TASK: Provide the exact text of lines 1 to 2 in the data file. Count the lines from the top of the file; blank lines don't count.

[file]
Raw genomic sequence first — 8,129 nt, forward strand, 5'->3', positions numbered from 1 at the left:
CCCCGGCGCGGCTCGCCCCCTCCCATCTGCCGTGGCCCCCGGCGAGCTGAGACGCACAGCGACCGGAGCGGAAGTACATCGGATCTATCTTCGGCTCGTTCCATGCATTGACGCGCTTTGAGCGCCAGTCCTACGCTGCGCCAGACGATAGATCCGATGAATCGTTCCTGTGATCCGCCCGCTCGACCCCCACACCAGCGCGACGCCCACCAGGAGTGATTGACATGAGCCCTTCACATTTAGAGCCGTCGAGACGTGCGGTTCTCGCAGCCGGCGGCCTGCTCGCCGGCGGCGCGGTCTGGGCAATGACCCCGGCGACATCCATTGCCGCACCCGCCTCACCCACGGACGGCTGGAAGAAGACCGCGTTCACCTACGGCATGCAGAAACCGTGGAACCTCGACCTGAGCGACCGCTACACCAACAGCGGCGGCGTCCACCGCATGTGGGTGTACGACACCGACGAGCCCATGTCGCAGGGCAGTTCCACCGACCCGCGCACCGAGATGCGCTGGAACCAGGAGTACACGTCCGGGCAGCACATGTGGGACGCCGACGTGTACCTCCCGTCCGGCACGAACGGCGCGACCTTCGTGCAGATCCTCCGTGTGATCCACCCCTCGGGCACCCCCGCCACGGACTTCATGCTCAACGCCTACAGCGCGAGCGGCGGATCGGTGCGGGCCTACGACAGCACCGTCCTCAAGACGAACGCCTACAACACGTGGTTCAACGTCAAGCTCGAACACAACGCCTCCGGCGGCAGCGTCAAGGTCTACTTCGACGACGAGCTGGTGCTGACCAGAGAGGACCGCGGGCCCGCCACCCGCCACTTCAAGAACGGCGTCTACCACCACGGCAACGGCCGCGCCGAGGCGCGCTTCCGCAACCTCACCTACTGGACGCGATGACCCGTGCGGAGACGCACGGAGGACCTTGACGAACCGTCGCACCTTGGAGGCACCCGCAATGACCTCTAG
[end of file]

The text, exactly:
Raw genomic sequence first — 8,129 nt, forward strand, 5'->3', positions numbered from 1 at the left:
CCCCGGCGCGGCTCGCCCCCTCCCATCTGCCGTGGCCCCCGGCGAGCTGAGACGCACAGCGACCGGAGCGGAAGTACATCGGATCTATCTTCGGCTCGTTCCATGCATTGACGCGCTTTGAGCGCCAGTCCTACGCTGCGCCAGACGATAGATCCGATGAATCGTTCCTGTGATCCGCCCGCTCGACCCCCACACCAGCGCGACGCCCACCAGGAGTGATTGACATGAGCCCTTCACATTTAGAGCCGTCGAGACGTGCGGTTCTCGCAGCCGGCGGCCTGCTCGCCGGCGGCGCGGTCTGGGCAATGACCCCGGCGACATCCATTGCCGCACCCGCCTCACCCACGGACGGCTGGAAGAAGACCGCGTTCACCTACGGCATGCAGAAACCGTGGAACCTCGACCTGAGCGACCGCTACACCAACAGCGGCGGCGTCCACCGCATGTGGGTGTACGACACCGACGAGCCCATGTCGCAGGGCAGTTCCACCGACCCGCGCACCGAGATGCGCTGGAACCAGGAGTACACGTCCGGGCAGCACATGTGGGACGCCGACGTGTACCTCCCGTCCGGCACGAACGGCGCGACCTTCGTGCAGATCCTCCGTGTGATCCACCCCTCGGGCACCCCCGCCACGGACTTCATGCTCAACGCCTACAGCGCGAGCGGCGGATCGGTGCGGGCCTACGACAGCACCGTCCTCAAGACGAACGCCTACAACACGTGGTTCAACGTCAAGCTCGAACACAACGCCTCCGGCGGCAGCGTCAAGGTCTACTTCGACGACGAGCTGGTGCTGACCAGAGAGGACCGCGGGCCCGCCACCCGCCACTTCAAGAACGGCGTCTACCACCACGGCAACGGCCGCGCCGAGGCGCGCTTCCGCAACCTCACCTACTGGACGCGATGACCCGTGCGGAGACGCACGGAGGACCTTGACGAACCGTCGCACCTTGGAGGCACCCGCAATGACCTCTAG